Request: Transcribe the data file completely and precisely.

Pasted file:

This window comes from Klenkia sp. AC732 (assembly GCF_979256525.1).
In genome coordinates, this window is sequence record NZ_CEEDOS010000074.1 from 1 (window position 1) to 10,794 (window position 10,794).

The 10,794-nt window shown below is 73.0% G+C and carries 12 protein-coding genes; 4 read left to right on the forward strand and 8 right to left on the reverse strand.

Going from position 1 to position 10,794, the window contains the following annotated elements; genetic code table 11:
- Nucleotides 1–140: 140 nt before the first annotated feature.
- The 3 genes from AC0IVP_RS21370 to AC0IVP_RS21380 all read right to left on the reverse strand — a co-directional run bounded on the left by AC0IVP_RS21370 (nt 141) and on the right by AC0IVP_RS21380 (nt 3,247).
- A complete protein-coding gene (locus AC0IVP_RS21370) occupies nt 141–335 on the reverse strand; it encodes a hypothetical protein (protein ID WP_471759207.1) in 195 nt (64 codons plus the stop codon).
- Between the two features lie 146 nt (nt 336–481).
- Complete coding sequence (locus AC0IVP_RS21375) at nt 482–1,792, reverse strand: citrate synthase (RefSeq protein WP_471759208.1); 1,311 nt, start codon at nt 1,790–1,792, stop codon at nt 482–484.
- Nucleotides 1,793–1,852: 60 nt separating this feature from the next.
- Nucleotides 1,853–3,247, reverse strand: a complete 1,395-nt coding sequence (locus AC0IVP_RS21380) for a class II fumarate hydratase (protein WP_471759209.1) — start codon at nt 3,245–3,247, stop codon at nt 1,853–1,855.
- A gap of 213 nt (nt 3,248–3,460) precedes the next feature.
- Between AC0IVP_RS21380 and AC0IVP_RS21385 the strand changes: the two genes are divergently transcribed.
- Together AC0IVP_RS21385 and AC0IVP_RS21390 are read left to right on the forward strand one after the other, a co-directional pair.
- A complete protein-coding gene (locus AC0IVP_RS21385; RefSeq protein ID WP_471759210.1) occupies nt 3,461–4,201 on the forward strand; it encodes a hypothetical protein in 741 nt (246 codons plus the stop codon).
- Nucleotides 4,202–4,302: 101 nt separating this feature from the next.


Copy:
This window comes from Klenkia sp. AC732 (assembly GCF_979256525.1).
In genome coordinates, this window is sequence record NZ_CEEDOS010000074.1 from 1 (window position 1) to 10,794 (window position 10,794).

The 10,794-nt window shown below is 73.0% G+C and carries 12 protein-coding genes; 4 read left to right on the forward strand and 8 right to left on the reverse strand.

Going from position 1 to position 10,794, the window contains the following annotated elements; genetic code table 11:
- Nucleotides 1–140: 140 nt before the first annotated feature.
- The 3 genes from AC0IVP_RS21370 to AC0IVP_RS21380 all read right to left on the reverse strand — a co-directional run bounded on the left by AC0IVP_RS21370 (nt 141) and on the right by AC0IVP_RS21380 (nt 3,247).
- A complete protein-coding gene (locus AC0IVP_RS21370) occupies nt 141–335 on the reverse strand; it encodes a hypothetical protein (protein ID WP_471759207.1) in 195 nt (64 codons plus the stop codon).
- Between the two features lie 146 nt (nt 336–481).
- Complete coding sequence (locus AC0IVP_RS21375) at nt 482–1,792, reverse strand: citrate synthase (RefSeq protein WP_471759208.1); 1,311 nt, start codon at nt 1,790–1,792, stop codon at nt 482–484.
- Nucleotides 1,793–1,852: 60 nt separating this feature from the next.
- Nucleotides 1,853–3,247, reverse strand: a complete 1,395-nt coding sequence (locus AC0IVP_RS21380) for a class II fumarate hydratase (protein WP_471759209.1) — start codon at nt 3,245–3,247, stop codon at nt 1,853–1,855.
- A gap of 213 nt (nt 3,248–3,460) precedes the next feature.
- Between AC0IVP_RS21380 and AC0IVP_RS21385 the strand changes: the two genes are divergently transcribed.
- Together AC0IVP_RS21385 and AC0IVP_RS21390 are read left to right on the forward strand one after the other, a co-directional pair.
- A complete protein-coding gene (locus AC0IVP_RS21385; RefSeq protein ID WP_471759210.1) occupies nt 3,461–4,201 on the forward strand; it encodes a hypothetical protein in 741 nt (246 codons plus the stop codon).
- Nucleotides 4,202–4,302: 101 nt separating this feature from the next.